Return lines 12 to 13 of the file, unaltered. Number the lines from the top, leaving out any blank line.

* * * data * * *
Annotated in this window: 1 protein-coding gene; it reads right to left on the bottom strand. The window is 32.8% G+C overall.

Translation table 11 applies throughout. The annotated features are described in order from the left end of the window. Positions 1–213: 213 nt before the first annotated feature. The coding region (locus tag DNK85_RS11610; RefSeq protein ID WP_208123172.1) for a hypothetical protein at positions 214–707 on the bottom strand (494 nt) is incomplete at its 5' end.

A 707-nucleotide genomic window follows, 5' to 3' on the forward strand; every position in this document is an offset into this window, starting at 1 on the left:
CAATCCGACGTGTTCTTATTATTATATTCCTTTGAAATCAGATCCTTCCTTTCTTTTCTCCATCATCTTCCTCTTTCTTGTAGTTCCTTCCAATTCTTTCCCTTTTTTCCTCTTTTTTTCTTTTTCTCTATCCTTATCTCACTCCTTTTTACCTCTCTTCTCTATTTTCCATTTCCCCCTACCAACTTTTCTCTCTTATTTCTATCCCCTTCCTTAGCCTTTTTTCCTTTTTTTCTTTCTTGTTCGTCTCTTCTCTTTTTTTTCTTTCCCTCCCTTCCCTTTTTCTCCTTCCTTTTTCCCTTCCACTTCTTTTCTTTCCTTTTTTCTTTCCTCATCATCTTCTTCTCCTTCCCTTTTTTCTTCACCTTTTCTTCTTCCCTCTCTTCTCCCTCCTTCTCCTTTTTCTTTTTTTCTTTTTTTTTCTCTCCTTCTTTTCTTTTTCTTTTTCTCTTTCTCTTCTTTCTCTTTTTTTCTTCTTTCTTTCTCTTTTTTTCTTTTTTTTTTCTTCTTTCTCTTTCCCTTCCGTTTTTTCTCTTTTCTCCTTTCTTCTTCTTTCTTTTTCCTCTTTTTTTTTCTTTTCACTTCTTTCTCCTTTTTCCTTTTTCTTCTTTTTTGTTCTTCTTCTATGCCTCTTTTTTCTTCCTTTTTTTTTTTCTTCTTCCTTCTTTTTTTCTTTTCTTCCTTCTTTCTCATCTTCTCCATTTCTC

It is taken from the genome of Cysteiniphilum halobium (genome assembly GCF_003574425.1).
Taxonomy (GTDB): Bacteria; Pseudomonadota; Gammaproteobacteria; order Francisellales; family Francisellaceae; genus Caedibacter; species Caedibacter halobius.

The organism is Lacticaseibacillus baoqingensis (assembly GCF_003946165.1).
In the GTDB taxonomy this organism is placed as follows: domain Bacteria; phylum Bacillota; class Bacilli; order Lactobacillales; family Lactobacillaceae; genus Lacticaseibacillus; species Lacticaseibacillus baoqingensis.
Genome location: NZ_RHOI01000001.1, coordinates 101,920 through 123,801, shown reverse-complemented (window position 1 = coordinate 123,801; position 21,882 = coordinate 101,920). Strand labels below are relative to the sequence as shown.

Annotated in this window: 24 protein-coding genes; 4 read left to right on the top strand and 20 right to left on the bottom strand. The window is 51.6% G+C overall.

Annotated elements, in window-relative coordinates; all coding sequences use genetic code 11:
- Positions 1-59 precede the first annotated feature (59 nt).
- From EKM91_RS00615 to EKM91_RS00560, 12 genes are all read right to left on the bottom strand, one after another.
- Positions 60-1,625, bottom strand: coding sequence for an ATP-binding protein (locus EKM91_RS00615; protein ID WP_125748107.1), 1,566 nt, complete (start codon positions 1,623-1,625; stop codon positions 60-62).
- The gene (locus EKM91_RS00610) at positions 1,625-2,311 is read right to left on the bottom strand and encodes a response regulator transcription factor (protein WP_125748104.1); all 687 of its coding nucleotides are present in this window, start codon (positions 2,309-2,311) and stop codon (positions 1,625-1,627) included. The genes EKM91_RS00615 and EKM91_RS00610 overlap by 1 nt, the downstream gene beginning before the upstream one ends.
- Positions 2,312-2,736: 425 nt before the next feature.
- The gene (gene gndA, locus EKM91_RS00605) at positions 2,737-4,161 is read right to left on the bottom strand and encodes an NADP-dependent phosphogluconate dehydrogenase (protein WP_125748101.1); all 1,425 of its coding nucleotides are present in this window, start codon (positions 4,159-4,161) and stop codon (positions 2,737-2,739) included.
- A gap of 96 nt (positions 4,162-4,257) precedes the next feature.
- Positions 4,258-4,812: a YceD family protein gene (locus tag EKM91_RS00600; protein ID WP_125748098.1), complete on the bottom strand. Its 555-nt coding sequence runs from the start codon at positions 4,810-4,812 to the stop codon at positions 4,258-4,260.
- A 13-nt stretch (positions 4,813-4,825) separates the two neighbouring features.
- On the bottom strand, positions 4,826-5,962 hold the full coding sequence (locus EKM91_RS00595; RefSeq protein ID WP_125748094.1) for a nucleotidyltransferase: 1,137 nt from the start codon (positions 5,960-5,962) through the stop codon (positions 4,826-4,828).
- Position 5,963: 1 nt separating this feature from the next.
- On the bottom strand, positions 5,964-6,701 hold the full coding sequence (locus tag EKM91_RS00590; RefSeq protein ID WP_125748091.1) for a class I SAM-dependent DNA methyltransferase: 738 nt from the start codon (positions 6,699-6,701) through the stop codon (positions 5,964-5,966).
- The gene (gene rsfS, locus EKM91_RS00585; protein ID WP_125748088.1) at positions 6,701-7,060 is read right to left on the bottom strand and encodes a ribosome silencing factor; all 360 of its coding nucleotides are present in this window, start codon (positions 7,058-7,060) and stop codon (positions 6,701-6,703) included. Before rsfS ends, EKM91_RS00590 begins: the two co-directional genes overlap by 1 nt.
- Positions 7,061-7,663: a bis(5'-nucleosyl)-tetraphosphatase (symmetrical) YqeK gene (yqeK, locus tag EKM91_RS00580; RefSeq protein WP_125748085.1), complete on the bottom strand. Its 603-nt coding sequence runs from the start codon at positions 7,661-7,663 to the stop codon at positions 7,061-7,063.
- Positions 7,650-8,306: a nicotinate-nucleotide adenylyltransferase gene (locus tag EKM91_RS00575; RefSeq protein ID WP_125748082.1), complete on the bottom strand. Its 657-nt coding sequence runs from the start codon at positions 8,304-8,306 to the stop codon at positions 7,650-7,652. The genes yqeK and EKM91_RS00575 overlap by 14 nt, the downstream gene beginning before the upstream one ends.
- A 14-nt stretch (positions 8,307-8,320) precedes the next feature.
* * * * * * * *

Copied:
- Positions 1-59 precede the first annotated feature (59 nt).
- From EKM91_RS00615 to EKM91_RS00560, 12 genes are all read right to left on the bottom strand, one after another.